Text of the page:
French fishermen are threatening to blockade the port of Calais to prevent any seafood getting into France from the UK after Brexit unless we allow them to fish in our waters.


At the moment, unless the UK government specifically allows EU fishing vessels to operate in UK waters, they will be banned from doing so on day one and onwards of a no deal Brexit.

And the chairman of a French regional fisheries committee, Olivier Lepretre, is quoted in the Express as saying:

"If there is a hard Brexit, I can assure you that not a single kilo of seafood or fish from Britain will get into France. We would set up barricades. All the fishermen along the northern French coast will tell you the same thing."

This sort of blockade would, of course, in effect be a total blockade, as it would not only in all probability be too difficult to single out seafood, it would also cause all sorts of snarl-ups.

With 70% of UK fish stocks being hoovered up by EU fishing boats you can see why they are concerned. In fact one report said that fishing boats from the other EU states land ten times more fish from our waters than UK boats do from theirs.

And guess what also upsets Olivier Lepretre about all of this – the prospect of other EU27 nation fishing vessels crowding into French waters to make their living.

"We will find Belgian, Dutch and Spanish boats crammed into French waters." He said.

And here was me thinking that was the point and exactly what the French fishermen had been benefiting from for all this time.

He also said that 'every fisherman in Europe is fed up with the Common Fisheries Policy', so I say it's good that the UK is leaving it behind then isn't it.

And just imagine if France had full control over its own waters?

This issue of UK fishing waters has become a sort of litmus test for Brexit. So it's a bit irking when a French politician starts dictating to the UK about who can just swan in take UK resources.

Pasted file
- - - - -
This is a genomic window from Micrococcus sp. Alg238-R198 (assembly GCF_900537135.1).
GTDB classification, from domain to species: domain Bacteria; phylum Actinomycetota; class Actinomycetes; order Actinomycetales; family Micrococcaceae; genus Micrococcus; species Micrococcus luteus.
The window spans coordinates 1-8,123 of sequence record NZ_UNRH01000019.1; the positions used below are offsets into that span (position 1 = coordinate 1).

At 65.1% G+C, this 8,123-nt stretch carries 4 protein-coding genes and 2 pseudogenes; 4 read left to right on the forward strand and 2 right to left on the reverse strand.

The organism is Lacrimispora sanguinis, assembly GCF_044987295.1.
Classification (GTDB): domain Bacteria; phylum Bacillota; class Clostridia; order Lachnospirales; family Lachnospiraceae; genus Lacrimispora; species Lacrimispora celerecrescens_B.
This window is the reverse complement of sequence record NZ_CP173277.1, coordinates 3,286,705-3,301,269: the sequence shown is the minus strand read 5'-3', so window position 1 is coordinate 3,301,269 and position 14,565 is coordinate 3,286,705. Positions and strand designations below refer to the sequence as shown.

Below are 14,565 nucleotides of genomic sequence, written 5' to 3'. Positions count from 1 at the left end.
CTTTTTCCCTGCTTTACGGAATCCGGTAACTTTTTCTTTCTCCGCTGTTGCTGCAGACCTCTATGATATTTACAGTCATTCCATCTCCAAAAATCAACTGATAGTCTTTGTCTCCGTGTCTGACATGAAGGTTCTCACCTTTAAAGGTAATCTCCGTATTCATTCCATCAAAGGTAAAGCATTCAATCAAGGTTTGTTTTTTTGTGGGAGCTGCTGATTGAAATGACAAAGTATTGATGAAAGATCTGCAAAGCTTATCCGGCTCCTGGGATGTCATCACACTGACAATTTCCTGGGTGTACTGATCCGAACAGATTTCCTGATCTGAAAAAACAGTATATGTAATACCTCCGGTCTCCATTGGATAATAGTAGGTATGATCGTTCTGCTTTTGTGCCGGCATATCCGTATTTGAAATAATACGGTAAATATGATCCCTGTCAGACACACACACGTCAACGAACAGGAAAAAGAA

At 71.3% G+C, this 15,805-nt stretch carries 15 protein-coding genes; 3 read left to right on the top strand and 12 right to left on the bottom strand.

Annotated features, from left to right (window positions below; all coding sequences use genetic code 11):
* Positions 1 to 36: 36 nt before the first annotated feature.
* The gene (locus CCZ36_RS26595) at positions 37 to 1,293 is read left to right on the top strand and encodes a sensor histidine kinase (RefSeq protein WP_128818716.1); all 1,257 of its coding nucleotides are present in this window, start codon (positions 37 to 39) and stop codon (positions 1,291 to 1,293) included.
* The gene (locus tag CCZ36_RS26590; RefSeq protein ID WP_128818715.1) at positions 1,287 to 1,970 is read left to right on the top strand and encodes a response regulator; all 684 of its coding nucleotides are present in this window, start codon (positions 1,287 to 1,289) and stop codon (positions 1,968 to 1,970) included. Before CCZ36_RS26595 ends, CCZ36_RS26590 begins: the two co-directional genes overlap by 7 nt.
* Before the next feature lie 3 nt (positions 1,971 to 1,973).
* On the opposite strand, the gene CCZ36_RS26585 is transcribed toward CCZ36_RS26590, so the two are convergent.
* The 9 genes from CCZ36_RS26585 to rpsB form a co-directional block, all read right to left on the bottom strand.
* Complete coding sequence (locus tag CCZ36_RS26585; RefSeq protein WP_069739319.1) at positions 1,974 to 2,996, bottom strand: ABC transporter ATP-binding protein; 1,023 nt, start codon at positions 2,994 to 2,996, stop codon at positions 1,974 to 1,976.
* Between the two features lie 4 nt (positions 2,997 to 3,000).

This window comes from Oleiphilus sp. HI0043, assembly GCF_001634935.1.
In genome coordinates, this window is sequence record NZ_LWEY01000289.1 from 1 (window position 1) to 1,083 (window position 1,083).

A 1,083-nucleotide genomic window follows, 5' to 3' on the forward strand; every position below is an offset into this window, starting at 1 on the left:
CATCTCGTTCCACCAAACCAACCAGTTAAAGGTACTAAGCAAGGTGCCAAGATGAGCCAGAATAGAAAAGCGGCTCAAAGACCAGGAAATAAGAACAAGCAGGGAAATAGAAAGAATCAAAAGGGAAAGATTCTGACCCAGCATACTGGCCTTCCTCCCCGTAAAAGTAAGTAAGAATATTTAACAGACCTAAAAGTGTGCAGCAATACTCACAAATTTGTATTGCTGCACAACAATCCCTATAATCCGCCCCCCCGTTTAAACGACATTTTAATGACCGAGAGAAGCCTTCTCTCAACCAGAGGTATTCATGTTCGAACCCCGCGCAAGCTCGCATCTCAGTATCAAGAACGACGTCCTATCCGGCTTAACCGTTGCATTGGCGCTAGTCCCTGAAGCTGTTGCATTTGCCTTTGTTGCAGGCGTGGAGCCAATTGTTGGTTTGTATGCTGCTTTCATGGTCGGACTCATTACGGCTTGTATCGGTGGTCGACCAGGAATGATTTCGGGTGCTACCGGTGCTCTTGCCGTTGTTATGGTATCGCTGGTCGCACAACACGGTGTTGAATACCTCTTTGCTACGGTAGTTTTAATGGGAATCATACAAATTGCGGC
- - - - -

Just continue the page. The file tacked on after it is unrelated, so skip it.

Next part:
Last month the French minister of agriculture said:

"There is no scenario in which French fishermen should be prevented, could be prevented, would be prevented by Boris Johnson from fishing in British waters.

"So I will keep telling Britain our fishermen must be allowed to keep fishing in its waters.

"What matters in a Brexit without an agreement is the impact on fishing and French fishermen. I really want to fight. Our fishermen must be able to continue to go to British waters."

And the French President himself has said that we must have an agreement on access to UK fishing grounds and also said that the Irish backstop was a lever to get that agreement.

As ever, everyone wants to boss the Brits about.

But there are other ports though and many of them are not in France.

Action like this could well damage the economy of that region as UK exports are sent elsewhere.

Now, a Guardian article from April 2018 points out that two thirds of the fish we consume in the UK is imported from overseas.

Now, I would hazard a guess that maybe some of that fish we import is fish caught in UK waters, landed in the EU, then brought into the UK.

Anyway, that aside, the UK fishing fleet is depleted from its pre-EU days and, if it continues fishing as now but with no EU vessels operating in our waters, then surely that will be good for the environment. And as time goes on we can start to increase the size of our fishing operations up to a properly sustainable level – both in terms of preventing overfishing and seabed damage but also the UK economy with regard to imports and exports.

Overall though it is important for the UK to take back control over its exclusive economic zone (EEZ) and to also enforce it. Anarchy within our waters is not what we want.


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